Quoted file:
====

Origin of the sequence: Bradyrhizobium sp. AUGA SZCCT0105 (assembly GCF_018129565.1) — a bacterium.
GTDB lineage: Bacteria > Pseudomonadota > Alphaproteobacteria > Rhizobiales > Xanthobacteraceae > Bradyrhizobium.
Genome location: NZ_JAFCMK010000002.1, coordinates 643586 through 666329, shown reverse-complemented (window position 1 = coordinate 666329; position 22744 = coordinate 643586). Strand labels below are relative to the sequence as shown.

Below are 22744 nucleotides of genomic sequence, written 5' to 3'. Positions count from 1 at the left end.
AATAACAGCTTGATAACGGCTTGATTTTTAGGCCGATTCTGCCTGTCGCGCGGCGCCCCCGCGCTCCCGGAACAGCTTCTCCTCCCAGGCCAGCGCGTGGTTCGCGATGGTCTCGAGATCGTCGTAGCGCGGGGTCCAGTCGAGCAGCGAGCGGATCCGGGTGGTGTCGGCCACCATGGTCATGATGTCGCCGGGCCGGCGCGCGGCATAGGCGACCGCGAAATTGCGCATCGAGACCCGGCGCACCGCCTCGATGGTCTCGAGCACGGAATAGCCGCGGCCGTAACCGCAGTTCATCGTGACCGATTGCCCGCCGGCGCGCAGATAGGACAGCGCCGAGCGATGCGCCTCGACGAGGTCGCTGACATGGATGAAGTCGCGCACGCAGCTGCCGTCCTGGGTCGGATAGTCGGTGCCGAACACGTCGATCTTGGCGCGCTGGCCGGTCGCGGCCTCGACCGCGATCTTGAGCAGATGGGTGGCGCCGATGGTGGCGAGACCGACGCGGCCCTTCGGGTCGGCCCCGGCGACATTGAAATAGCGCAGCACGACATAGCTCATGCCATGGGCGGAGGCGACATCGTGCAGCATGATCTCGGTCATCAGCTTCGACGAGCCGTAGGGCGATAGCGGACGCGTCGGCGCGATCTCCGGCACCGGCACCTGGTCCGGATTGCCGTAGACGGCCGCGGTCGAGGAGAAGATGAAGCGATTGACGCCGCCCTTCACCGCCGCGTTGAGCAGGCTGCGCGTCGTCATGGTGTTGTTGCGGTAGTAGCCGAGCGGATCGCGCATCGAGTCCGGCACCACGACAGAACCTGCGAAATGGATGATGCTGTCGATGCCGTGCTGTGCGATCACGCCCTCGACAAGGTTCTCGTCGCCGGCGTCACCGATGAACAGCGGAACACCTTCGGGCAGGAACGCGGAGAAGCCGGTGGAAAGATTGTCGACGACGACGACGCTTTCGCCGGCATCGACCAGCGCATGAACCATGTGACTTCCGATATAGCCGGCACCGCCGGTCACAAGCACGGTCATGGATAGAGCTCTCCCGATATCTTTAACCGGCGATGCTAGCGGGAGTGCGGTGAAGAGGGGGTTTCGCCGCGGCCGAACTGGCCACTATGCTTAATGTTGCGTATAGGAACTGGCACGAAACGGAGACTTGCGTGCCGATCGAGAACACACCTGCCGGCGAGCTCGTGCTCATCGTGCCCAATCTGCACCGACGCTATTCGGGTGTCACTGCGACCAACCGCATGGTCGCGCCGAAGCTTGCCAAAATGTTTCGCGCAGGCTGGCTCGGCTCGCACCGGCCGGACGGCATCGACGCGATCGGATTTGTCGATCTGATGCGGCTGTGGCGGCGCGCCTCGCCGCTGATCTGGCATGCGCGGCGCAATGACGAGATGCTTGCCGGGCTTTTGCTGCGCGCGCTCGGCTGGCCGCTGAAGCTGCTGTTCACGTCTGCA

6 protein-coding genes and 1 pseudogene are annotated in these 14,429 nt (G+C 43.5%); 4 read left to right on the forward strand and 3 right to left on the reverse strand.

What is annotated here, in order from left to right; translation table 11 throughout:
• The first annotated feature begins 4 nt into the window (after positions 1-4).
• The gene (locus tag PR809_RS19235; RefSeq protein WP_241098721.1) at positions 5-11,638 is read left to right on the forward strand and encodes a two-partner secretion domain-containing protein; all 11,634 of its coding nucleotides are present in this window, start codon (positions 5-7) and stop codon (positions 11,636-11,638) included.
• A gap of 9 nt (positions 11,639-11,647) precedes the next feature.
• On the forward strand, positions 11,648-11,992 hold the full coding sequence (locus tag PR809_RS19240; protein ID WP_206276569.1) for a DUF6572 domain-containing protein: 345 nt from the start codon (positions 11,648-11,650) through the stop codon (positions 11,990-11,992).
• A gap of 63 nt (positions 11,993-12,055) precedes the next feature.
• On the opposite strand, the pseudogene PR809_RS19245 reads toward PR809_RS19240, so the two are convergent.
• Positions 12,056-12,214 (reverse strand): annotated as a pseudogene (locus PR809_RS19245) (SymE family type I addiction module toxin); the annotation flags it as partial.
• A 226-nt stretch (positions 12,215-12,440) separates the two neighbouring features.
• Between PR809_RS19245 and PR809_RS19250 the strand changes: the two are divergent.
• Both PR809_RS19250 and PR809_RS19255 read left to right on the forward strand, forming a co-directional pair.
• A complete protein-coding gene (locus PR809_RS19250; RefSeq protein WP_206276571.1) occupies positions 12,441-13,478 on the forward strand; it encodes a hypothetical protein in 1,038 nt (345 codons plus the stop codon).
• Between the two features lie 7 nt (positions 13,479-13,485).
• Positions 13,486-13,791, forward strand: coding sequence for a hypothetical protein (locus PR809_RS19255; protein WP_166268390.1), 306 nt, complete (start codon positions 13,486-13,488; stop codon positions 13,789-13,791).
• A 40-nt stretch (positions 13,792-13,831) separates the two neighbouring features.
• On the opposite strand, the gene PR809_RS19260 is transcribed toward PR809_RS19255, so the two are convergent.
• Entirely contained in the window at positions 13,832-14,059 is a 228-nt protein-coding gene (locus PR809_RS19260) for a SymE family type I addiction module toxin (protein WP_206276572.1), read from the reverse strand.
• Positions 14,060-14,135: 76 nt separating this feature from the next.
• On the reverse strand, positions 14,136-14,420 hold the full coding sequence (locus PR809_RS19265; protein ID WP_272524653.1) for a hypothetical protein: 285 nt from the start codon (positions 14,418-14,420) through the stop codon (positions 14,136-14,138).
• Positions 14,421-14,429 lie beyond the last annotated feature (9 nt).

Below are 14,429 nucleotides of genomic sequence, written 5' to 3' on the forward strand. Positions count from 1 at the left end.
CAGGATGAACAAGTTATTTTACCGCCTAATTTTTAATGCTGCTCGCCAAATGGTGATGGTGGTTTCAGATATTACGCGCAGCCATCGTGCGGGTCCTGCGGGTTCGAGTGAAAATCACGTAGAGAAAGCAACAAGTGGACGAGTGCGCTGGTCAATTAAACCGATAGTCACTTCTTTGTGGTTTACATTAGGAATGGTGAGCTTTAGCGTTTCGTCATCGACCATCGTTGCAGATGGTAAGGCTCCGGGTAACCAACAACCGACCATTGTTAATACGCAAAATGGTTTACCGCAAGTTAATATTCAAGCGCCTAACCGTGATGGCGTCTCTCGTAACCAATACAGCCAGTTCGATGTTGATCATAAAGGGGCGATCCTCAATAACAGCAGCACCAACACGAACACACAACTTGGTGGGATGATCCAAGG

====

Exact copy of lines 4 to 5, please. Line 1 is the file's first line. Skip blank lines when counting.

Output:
Below are 22744 nucleotides of genomic sequence, written 5' to 3'. Positions count from 1 at the left end.
AATAACAGCTTGATAACGGCTTGATTTTTAGGCCGATTCTGCCTGTCGCGCGGCGCCCCCGCGCTCCCGGAACAGCTTCTCCTCCCAGGCCAGCGCGTGGTTCGCGATGGTCTCGAGATCGTCGTAGCGCGGGGTCCAGTCGAGCAGCGAGCGGATCCGGGTGGTGTCGGCCACCATGGTCATGATGTCGCCGGGCCGGCGCGCGGCATAGGCGACCGCGAAATTGCGCATCGAGACCCGGCGCACCGCCTCGATGGTCTCGAGCACGGAATAGCCGCGGCCGTAACCGCAGTTCATCGTGACCGATTGCCCGCCGGCGCGCAGATAGGACAGCGCCGAGCGATGCGCCTCGACGAGGTCGCTGACATGGATGAAGTCGCGCACGCAGCTGCCGTCCTGGGTCGGATAGTCGGTGCCGAACACGTCGATCTTGGCGCGCTGGCCGGTCGCGGCCTCGACCGCGATCTTGAGCAGATGGGTGGCGCCGATGGTGGCGAGACCGACGCGGCCCTTCGGGTCGGCCCCGGCGACATTGAAATAGCGCAGCACGACATAGCTCATGCCATGGGCGGAGGCGACATCGTGCAGCATGATCTCGGTCATCAGCTTCGACGAGCCGTAGGGCGATAGCGGACGCGTCGGCGCGATCTCCGGCACCGGCACCTGGTCCGGATTGCCGTAGACGGCCGCGGTCGAGGAGAAGATGAAGCGATTGACGCCGCCCTTCACCGCCGCGTTGAGCAGGCTGCGCGTCGTCATGGTGTTGTTGCGGTAGTAGCCGAGCGGATCGCGCATCGAGTCCGGCACCACGACAGAACCTGCGAAATGGATGATGCTGTCGATGCCGTGCTGTGCGATCACGCCCTCGACAAGGTTCTCGTCGCCGGCGTCACCGATGAACAGCGGAACACCTTCGGGCAGGAACGCGGAGAAGCCGGTGGAAAGATTGTCGACGACGACGACGCTTTCGCCGGCATCGACCAGCGCATGAACCATGTGACTTCCGATATAGCCGGCACCGCCGGTCACAAGCACGGTCATGGATAGAGCTCTCCCGATATCTTTAACCGGCGATGCTAGCGGGAGTGCGGTGAAGAGGGGGTTTCGCCGCGGCCGAACTGGCCACTATGCTTAATGTTGCGTATAGGAACTGGCACGAAACGGAGACTTGCGTGCCGATCGAGAACACACCTGCCGGCGAGCTCGTGCTCATCGTGCCCAATCTGCACCGACGCTATTCGGGTGTCACTGCGACCAACCGCATGGTCGCGCCGAAGCTTGCCAAAATGTTTCGCGCAGGCTGGCTCGGCTCGCACCGGCCGGACGGCATCGACGCGATCGGATTTGTCGATCTGATGCGGCTGTGGCGGCGCGCCTCGCCGCTGATCTGGCATGCGCGGCGCAATGACGAGATGCTTGCCGGGCTTTTGCTGCGCGCGCTCGGCTGGCCGCTGAAGCTGCTGTTCACGTCTGCA